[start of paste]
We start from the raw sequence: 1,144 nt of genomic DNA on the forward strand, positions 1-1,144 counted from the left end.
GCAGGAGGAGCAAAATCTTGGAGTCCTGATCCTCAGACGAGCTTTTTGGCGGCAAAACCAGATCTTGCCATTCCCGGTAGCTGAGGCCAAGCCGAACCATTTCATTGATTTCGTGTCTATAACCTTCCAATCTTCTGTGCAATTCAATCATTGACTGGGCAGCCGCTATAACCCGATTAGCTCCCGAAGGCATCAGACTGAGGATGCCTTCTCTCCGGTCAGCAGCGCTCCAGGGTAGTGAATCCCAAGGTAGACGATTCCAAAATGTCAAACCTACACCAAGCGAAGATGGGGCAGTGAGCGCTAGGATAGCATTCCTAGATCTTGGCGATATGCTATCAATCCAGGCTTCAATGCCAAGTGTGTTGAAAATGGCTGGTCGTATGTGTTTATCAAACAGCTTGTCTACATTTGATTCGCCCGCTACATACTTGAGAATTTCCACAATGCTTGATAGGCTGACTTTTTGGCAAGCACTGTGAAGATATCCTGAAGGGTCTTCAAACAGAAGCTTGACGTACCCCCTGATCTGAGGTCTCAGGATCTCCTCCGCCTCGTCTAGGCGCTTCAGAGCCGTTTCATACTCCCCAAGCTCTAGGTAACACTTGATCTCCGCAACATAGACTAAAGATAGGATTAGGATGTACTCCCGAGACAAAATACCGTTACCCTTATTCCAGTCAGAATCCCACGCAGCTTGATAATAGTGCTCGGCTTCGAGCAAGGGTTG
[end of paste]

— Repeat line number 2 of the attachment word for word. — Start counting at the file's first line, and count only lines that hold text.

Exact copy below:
GCAGGAGGAGCAAAATCTTGGAGTCCTGATCCTCAGACGAGCTTTTTGGCGGCAAAACCAGATCTTGCCATTCCCGGTAGCTGAGGCCAAGCCGAACCATTTCATTGATTTCGTGTCTATAACCTTCCAATCTTCTGTGCAATTCAATCATTGACTGGGCAGCCGCTATAACCCGATTAGCTCCCGAAGGCATCAGACTGAGGATGCCTTCTCTCCGGTCAGCAGCGCTCCAGGGTAGTGAATCCCAAGGTAGACGATTCCAAAATGTCAAACCTACACCAAGCGAAGATGGGGCAGTGAGCGCTAGGATAGCATTCCTAGATCTTGGCGATATGCTATCAATCCAGGCTTCAATGCCAAGTGTGTTGAAAATGGCTGGTCGTATGTGTTTATCAAACAGCTTGTCTACATTTGATTCGCCCGCTACATACTTGAGAATTTCCACAATGCTTGATAGGCTGACTTTTTGGCAAGCACTGTGAAGATATCCTGAAGGGTCTTCAAACAGAAGCTTGACGTACCCCCTGATCTGAGGTCTCAGGATCTCCTCCGCCTCGTCTAGGCGCTTCAGAGCCGTTTCATACTCCCCAAGCTCTAGGTAACACTTGATCTCCGCAACATAGACTAAAGATAGGATTAGGATGTACTCCCGAGACAAAATACCGTTACCCTTATTCCAGTCAGAATCCCACGCAGCTTGATAATAGTGCTCGGCTTCGAGCAAGGGTTG